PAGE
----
Abigail Tuscano on translating Padma Sachdev (पद्मा सचदेव)

Abigail Tuscano

on translating Padma Sachdev (पद्मा सचदेव)

Translating जाल was, more than anything, an exercise in patience — clearing the straits of my lack of expertise in reading Devanagari script and the poet’s extensive use of metaphor and imagery that, often, proved difficult to understand as a non-native Hindi speaker.

I began by transferring the poem from Devanagari to a phonetic version in Latin script. I learned Hindi by listening, and being able to link words to sound proved the most effective method of finding meaning in the text. From there I translated the poem literally, then adjusted the language of my translation to account for Sachdev’s tone and my interpretation of her intentions.

जाल is a poem meant to be read out loud; Hindi poetry has a wonderful lyrical quality, rhythmic and rich on the tongue. This musicality falls flat in a language like English, whose semantics and phonetics lend themselves to harder, shorter consonants and singular meaning. To remedy this, I focused on enhancing the poem’s emotional aspect through my use of diction.

I chose to preserve much of the poem’s structure, placing line breaks and stanzas in similar places; however, I also added capitalization — a feature that Hindi lacks completely — and punctuation where it didn’t exist prior for stylistic purposes. While the original can be read with minimal punctuation, almost intuitively, the same transitions between thoughts read much less naturally in English. However, while I sought to keep the structure similar, preserving the meaning in the same direct way was much more difficult. Many phrases are untranslatable, or can be translated multiple ways.

For example, सुनो तो सही, a line that I translated as “do listen,” has no English equivalent. In its original form, it evokes a sense of both invitation and desperation, as if the poet is beseeching an unhearing stranger or seeking company between the bars of a jail cell. Similarly, कलेजे can be translated as both heart and liver. I chose liver for the gruesome, honest tone it lends to the poet’s narrative, while heart would have alluded in some ways to a romance that the text doesn’t contain.

Rather than accuracy, I sought to capture the poem’s emotional essence — the poet’s clinging to familiar pain, her simultaneous self-destruction and consumption of that which traps her.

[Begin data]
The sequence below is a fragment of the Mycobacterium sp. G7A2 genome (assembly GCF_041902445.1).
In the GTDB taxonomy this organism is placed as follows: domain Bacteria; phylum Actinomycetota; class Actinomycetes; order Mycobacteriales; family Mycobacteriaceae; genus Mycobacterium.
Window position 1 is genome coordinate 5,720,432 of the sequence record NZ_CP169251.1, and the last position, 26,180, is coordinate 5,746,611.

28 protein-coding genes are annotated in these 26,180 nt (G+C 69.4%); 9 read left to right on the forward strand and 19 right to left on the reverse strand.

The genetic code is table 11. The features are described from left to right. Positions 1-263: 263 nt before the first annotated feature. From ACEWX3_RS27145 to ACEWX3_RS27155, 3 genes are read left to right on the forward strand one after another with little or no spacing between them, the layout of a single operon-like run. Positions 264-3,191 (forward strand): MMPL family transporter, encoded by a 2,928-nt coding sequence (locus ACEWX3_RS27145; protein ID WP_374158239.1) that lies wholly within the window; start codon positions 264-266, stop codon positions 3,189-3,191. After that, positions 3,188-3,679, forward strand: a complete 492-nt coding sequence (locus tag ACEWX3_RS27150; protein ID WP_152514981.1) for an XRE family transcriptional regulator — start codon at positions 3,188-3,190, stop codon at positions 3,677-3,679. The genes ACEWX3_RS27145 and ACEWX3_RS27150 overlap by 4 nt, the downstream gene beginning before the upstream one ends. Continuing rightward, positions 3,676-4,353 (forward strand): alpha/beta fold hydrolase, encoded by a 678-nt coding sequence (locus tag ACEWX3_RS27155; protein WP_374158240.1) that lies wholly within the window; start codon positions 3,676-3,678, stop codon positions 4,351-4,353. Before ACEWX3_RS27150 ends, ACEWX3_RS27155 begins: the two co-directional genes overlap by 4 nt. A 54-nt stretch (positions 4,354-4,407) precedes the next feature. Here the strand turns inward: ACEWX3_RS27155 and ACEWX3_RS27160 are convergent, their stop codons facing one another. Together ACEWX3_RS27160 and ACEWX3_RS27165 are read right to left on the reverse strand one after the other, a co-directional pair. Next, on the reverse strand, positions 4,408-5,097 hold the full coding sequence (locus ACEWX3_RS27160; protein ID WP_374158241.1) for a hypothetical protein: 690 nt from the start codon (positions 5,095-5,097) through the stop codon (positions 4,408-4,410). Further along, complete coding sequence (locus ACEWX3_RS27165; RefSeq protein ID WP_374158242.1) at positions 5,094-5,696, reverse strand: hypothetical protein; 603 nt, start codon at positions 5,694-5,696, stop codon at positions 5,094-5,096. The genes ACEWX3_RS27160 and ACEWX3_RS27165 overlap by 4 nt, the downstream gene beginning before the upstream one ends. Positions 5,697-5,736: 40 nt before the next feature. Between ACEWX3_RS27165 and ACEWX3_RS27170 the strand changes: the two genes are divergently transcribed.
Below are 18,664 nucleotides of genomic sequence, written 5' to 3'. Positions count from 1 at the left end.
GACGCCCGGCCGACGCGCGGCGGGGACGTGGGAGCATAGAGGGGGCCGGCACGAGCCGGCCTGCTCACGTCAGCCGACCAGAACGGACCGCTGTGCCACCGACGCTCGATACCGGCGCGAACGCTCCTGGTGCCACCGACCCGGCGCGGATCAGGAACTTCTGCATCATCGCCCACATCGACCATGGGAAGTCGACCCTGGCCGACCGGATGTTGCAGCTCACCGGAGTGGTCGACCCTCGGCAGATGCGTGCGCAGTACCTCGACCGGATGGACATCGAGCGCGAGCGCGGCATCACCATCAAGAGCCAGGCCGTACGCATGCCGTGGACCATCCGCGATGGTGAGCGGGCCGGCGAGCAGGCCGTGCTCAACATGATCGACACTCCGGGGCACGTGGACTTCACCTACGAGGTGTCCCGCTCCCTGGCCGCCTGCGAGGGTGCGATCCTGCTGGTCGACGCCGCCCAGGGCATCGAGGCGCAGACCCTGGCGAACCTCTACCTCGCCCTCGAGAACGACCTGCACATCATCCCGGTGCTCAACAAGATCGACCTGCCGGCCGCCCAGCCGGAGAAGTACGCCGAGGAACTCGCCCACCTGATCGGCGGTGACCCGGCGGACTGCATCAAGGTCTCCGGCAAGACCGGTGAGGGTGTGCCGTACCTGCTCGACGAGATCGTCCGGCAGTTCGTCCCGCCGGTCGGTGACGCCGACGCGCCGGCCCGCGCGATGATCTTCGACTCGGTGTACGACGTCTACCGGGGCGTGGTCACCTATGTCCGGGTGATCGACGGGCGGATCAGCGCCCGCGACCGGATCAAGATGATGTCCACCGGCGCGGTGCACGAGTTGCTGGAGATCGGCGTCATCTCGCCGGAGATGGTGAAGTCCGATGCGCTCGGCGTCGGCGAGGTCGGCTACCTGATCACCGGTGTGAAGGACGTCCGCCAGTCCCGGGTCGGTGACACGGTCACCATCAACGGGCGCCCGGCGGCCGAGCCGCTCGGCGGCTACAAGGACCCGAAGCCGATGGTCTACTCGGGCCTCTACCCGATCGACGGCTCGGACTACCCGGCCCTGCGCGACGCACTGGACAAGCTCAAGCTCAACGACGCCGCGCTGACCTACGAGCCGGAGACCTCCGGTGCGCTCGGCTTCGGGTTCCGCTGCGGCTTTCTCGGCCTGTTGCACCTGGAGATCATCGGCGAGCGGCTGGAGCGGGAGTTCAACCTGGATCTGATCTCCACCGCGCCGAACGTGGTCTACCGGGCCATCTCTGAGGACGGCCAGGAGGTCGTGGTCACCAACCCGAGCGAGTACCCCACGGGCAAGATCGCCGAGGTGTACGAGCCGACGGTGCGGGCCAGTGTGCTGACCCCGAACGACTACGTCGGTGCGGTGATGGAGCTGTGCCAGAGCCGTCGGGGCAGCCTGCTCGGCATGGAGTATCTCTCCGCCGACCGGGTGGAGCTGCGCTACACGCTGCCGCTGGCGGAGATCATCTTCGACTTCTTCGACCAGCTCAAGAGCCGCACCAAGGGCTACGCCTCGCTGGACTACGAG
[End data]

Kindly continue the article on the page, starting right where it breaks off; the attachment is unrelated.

about the author

A poet and novelist hailing from India, Padma Sachdev (April 17, 1940 – August 4, 2021) is widely acknowledged as the first modern female poet to write in Dogri — an Indo-Aryan language native to India’s Jammu district. She also wrote extensively in Hindi, Urdu, and Punjabi.

Known for her lyrical, often deeply personal verse, she is regarded as a luminary of Dogri culture, evoking in her readers the beauty and nostalgia of their language — and of their nation. Through her intimate descriptions of mundane life, her own emotional turmoil, and the lands she was raised on, Sachdev’s love for her heritage is evident.

In India, Sachdev is celebrated among the nation’s most prominent female poets and contributors to Indian literature, and her death was regarded as a loss for her home state of Jammu and Kashmir. She was awarded the Padma Shri, India’s fourth-highest civilian honor, for her work.

Sachdev also received the Sahitya Akademi award for her collection मेरी कविता मेरे गीत (My Poems, My Songs), a work which inspired Hindi poet and freedom fighter Ramdhari Singh Dinkar to declare, “After reading Padma’s poems, I felt I should throw my pen away—for what Padma writes is true poetry.”

about the translator

Abigail Tuscano (b. 2005) is a high school junior from Texas, and a first-generation Indian-American born to immigrant parents from Maharashtra. A native speaker of Kadodi, an Indian dialect with eclectic roots in languages like Marathi and Konkani that contains loanwords from Portuguese, she is also working to learn Hindi, Urdu, and Spanish. Her loss of fluency in her heritage language at an early age — and the resultant loss of a cultural anchor — inspired her to turn to language-learning as a way of circling back to something akin to the voices and stories of her childhood.

photo by Katherine Rozsypalek